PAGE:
• If the utilities are in the tenant’s name: Chances are good that you cannot be held responsible for these fees. The utility companies have records showing that the tenant living on the property is responsible for paying the fees. This means that they are the ones who are legally bound to pay the company, and you are not. The utility company will be responsible for filing a lawsuit to get their money from the tenant if the tenant is unwilling to pay.
  • If the utilities are in your name: This situation is less likely to occur because you would have firsthand knowledge about whether or not your tenant has paid. If the utilities for the property are in your name and the tenants were paying you directly for the utilities, you are likely going to be held responsible for the cost. The reason being is that your name is the one that the utility companies have, not your tenants. Even if your tenants were supposed to pay you and didn’t, the utility company does not care about that. You will have to pay off the fees as written by the company. If the tenant skipped out on you and left behind huge bills that you had to handle, you may want to consider taking them to small claims court to get some of that money back. Other than doing this, there is really no way for you to get this money back. You will simply have to pay for it.
  • If the utilities are shared: If you are living in a situation where there is a shared metering system between multiple tenants or between you and your tenants, figuring out what to do with unpaid utility bills gets a lot more complicated. The basic fact is the person with the name on the contract with the utility company is responsible for ensuring that the bill gets paid. If someone else has signed an agreement to pay some portion of that money to the contracted person, any dispute about that payment must be handled in small claims court.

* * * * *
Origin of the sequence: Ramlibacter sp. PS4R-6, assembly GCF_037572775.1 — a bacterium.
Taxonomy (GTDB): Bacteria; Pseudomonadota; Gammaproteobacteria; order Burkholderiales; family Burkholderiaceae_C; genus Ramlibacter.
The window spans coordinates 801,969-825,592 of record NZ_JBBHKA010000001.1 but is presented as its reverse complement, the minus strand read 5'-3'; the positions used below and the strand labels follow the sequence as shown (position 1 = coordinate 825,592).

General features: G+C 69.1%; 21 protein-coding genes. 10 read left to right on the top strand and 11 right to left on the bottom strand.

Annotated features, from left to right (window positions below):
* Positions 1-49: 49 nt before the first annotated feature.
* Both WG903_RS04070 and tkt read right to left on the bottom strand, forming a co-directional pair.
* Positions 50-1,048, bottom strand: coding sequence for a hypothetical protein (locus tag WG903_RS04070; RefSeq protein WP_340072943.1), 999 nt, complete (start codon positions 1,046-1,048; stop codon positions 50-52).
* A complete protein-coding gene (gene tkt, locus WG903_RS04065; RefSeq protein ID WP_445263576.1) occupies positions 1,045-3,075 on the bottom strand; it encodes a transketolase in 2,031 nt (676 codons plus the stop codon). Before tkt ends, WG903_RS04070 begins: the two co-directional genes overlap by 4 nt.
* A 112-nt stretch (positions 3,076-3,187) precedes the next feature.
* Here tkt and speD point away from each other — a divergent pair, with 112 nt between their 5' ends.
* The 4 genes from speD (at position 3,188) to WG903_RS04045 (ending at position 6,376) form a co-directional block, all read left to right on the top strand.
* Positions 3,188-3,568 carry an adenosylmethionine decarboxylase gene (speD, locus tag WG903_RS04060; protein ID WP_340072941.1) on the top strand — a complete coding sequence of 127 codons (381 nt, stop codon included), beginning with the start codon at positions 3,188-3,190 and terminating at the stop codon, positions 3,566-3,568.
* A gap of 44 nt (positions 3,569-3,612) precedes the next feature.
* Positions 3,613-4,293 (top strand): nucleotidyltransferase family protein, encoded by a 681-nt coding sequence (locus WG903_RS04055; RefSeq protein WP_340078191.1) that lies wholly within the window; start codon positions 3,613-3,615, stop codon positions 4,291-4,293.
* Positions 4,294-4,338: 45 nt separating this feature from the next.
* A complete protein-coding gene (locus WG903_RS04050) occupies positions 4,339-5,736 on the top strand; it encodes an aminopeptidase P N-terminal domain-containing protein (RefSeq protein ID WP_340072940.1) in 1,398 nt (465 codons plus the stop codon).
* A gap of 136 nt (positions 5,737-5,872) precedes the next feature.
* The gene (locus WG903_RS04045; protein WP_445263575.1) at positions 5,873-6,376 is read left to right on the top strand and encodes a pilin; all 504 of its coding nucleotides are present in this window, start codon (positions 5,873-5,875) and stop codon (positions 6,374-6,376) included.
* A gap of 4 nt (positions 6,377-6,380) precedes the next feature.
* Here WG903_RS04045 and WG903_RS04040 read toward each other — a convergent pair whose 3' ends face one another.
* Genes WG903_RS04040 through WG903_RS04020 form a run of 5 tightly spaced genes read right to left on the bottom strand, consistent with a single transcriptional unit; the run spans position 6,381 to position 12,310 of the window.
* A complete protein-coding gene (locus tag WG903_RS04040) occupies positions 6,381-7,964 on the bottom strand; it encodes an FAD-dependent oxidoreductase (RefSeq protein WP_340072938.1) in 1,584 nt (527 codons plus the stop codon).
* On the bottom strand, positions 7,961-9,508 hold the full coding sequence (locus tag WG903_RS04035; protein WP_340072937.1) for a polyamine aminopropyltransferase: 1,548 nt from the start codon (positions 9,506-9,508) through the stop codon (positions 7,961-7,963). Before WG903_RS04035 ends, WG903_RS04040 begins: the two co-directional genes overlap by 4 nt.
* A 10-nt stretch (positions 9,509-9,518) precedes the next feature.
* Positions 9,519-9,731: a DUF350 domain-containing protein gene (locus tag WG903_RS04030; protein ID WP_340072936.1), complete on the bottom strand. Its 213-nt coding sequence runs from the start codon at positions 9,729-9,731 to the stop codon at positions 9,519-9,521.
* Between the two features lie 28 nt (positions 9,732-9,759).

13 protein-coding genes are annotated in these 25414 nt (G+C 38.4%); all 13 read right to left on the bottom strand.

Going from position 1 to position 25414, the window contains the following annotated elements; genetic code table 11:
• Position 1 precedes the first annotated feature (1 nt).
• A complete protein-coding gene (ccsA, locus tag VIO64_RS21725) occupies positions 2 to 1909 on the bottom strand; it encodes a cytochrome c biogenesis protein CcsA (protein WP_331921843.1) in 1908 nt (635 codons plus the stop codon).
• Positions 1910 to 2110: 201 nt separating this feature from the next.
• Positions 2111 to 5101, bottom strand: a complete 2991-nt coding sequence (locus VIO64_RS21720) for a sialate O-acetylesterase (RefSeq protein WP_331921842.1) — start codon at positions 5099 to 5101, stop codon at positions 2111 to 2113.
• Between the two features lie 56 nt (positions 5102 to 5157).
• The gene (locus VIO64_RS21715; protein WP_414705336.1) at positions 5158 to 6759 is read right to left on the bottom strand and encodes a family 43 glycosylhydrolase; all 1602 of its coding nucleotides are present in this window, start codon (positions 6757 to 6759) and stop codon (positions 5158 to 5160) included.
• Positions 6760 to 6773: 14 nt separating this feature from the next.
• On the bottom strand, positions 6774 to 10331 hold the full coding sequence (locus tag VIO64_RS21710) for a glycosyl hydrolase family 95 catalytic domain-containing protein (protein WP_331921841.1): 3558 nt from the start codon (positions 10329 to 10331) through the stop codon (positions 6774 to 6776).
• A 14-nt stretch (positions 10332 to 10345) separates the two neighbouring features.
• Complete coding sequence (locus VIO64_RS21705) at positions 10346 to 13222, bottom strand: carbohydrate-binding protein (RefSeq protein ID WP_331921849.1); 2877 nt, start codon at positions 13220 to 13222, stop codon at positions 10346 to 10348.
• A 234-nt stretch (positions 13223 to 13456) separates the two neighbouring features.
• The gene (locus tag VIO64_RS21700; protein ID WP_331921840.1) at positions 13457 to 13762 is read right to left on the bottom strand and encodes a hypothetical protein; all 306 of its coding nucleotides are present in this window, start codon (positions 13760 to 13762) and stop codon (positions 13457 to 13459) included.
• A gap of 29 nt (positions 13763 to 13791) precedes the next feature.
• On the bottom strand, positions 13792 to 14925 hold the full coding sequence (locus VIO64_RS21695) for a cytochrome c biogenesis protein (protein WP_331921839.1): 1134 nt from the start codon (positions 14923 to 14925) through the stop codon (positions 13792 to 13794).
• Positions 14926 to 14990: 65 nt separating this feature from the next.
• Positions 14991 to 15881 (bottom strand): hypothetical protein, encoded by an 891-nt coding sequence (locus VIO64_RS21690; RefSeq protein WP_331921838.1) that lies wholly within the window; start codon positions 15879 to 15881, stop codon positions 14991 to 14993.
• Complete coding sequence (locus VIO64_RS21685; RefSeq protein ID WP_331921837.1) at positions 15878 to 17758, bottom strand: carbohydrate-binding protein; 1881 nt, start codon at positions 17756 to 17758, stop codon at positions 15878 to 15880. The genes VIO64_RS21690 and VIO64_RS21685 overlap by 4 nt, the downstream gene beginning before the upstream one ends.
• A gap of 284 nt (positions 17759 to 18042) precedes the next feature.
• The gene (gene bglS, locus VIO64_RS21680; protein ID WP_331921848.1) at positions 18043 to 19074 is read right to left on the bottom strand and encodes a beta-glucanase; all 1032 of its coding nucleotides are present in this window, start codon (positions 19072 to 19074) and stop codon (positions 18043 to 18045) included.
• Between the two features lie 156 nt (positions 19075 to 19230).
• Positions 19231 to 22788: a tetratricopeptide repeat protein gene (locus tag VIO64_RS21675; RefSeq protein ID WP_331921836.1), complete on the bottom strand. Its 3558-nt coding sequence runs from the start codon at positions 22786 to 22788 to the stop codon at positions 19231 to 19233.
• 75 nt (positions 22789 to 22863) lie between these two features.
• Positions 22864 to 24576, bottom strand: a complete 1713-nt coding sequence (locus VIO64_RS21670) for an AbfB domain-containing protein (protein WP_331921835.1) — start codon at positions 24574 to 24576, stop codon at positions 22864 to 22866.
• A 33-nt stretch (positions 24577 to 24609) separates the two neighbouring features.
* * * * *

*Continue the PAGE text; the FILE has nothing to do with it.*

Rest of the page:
When it comes to tenant utility responsibility it is imperative to be as comprehensive and thorough as possible. And to be sure it is all in writing and communicated directly to your tenants. A landlord has a lot on their plates at all times and being comprehensive in terms of the payment of utilities can go a long way to ensuring fewer headaches down the road.

At Nochumson P.C., we are more than legal counsel. We are people serving our neighbors and community in Pennsylvania and New Jersey. Knowing that real communication between real people can help lead to real positive results, our team of attorneys are available 24/7 to help answer your legal questions and to fight for you with skill and fortitude, whatever the case may be. When you hire us, you can expect a sensible and cost-effective approach to legal counsel. We think fast, think ahead, and get things done. Contact us today or call us at (215) 399-1346 to see how we can represent you.